ECON 1009 - International Financial Institutions and Markets I

North Terrace Campus - Semester 1 - 2024

This course provides an introduction to the institutions, markets and securities that form the basis of modern financial and monetary systems. Australian as well as international economies and their financial systems will be considered with reference to current financial news and current affairs. This course also introduces some of the main concepts and methods used in financial and monetary economics and provides a sound basis for students progressing to the study of monetary economics, financial economics and international finance at higher levels within the University. At the same time, it is a valuable, self contained and up-to-date overview of international financial markets and institutions for non-specialists.

  • General Course Information
    Course Details
    Course Code ECON 1009
    Course International Financial Institutions and Markets I
    Coordinating Unit Economics
    Term Semester 1
    Level Undergraduate
    Location/s North Terrace Campus
    Units 3
    Contact Up to 3 hours per week
    Available for Study Abroad and Exchange Y
    Quota A quota may apply
    Assessment Typically, participation, online quizzes and assignments, and a final exam
    Course Staff

    Course Coordinator: Dr Raul Barreto

    Phone 08 8313 3240

    Office hours: Wednesdays, 11am - 12pm 
    Office location:  Room 426 , Nexus 10 Tower , North Terrace (or via Zoom).
    Course Timetable

    The full timetable of all activities for this course can be accessed from Course Planner.

    There will be a total of two hours of on-line lecture content each week, and a one hour tutorial (students may enrol in face-to-face or on-line tutorials, subject to spaces being available).

    The lecture content will be used to explain the concepts, theories and models relevant to financial institutions and financial markets, whilst the tutorial time will be used to apply the acquired knowledge to practice questions. The tutorial questions will consist of a mix of real world and theoretical, quantitative and analytical, questions which will be posted on MyUni prior to the tutorials.

    Students are expected to study the course materials carefully and to engage and actively participate in tutorial discussions. All work discussed in both the lectures and the tutorials and any submitted material will form the basis for the final examination.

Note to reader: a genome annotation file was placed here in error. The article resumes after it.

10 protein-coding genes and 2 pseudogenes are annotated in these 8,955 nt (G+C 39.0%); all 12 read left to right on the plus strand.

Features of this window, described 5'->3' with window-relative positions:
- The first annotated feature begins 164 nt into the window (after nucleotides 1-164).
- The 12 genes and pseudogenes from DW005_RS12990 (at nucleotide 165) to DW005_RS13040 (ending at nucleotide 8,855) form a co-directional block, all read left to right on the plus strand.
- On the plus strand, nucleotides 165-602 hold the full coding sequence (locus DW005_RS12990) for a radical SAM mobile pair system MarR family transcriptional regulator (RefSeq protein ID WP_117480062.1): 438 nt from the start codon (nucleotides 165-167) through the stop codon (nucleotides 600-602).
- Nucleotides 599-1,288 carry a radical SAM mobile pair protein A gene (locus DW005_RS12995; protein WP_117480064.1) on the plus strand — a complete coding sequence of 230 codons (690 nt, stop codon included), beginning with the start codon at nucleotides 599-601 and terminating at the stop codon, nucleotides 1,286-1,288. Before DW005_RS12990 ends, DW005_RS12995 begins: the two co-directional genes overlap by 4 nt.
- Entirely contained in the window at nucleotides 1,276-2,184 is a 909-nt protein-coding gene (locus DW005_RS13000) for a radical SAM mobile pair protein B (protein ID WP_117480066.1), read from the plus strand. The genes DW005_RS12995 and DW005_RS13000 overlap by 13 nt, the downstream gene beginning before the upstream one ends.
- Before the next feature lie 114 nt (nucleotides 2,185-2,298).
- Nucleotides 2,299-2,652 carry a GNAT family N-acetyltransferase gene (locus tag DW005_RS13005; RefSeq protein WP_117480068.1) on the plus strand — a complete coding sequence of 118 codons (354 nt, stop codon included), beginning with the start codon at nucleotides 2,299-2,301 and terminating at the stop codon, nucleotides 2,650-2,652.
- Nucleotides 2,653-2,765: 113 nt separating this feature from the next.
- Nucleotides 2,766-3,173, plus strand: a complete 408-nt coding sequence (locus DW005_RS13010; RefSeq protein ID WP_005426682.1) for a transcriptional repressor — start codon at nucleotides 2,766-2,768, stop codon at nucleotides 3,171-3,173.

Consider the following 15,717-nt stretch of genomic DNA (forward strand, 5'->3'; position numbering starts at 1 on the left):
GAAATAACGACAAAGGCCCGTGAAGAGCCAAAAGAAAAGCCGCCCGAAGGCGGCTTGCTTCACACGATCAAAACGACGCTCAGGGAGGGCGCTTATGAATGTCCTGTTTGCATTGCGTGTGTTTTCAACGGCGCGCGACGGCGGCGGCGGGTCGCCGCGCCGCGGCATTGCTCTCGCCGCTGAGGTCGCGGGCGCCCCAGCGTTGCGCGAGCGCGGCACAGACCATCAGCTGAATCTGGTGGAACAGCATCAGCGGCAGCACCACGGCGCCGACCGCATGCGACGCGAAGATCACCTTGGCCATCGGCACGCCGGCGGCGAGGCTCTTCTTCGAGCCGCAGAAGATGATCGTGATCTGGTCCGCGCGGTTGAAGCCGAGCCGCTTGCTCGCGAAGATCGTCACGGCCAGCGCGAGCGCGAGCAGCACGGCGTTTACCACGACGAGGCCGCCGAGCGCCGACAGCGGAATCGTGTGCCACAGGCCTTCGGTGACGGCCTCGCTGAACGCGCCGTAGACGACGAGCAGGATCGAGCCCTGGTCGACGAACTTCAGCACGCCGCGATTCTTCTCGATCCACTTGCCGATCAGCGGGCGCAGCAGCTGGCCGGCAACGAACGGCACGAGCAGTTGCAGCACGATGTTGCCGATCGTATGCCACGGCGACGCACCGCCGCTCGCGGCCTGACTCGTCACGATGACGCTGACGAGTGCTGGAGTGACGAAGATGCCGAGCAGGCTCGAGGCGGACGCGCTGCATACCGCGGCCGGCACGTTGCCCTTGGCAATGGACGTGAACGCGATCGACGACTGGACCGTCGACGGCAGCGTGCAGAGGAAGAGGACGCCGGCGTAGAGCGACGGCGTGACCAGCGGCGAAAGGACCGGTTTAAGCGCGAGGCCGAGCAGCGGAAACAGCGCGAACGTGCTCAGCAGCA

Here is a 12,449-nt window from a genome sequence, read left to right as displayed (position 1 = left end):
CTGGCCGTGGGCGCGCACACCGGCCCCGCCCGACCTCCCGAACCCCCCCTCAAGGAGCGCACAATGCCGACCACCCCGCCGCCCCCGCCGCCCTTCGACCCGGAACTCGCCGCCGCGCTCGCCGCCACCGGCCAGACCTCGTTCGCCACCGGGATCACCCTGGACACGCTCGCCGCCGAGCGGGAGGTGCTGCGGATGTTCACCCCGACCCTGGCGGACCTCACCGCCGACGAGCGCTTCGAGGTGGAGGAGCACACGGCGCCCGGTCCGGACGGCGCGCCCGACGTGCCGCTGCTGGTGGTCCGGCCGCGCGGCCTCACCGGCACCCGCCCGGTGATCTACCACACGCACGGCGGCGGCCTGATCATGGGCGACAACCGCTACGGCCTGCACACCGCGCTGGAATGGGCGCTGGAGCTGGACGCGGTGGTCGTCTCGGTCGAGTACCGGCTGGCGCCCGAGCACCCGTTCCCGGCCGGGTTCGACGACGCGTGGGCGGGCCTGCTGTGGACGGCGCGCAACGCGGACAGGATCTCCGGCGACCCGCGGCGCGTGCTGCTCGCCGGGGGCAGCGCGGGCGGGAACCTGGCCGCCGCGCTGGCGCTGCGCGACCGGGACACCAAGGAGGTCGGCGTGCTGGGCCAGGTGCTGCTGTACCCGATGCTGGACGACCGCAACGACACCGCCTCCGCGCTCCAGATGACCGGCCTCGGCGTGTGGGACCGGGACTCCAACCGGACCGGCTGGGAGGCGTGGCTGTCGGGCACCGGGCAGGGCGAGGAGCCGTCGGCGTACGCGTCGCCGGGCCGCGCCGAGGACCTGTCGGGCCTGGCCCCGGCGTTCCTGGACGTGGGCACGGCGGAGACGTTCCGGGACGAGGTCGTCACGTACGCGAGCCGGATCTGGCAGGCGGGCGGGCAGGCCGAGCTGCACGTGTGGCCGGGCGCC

• Learning Outcomes
    Course Learning Outcomes

    On successful completion of this course, students will be able to:

    1. Identify and explain the main functions of the principal financial markets and institutions in a typical modern financial system.
    2. Apply balance sheet principles to describe and analyse the business of banking, the financial relationships which exist between different financial institutions, and those between the financial system and the rest of the economy.
    3. Identify the objectives of monetary policy, and to describe both orthodox and unconventional approaches used around the world to monetary policy implementation. Describe the three markets- the money market, the bond market and the equities market- with respect to their respective time and risk profiles. Understand the functional differences between the money market, the futures market, the bond market, the equities market, the derivatives market and the foreign exchange market.
    4. Be able to discuss the relationship amongst macroeconomic aggregates and the various markets. Describe the functional relationship between financial markets and changes in social welfare. Understand the nature of signals and messaging within financial markets.
    University Graduate Attributes

    This course will provide students with an opportunity to develop the Graduate Attribute(s) specified below:

    University Graduate Attribute Course Learning Outcome(s)

    Attribute 1: Deep discipline knowledge and intellectual breadth

    Graduates have comprehensive knowledge and understanding of their subject area, the ability to engage with different traditions of thought, and the ability to apply their knowledge in practice including in multi-disciplinary or multi-professional contexts.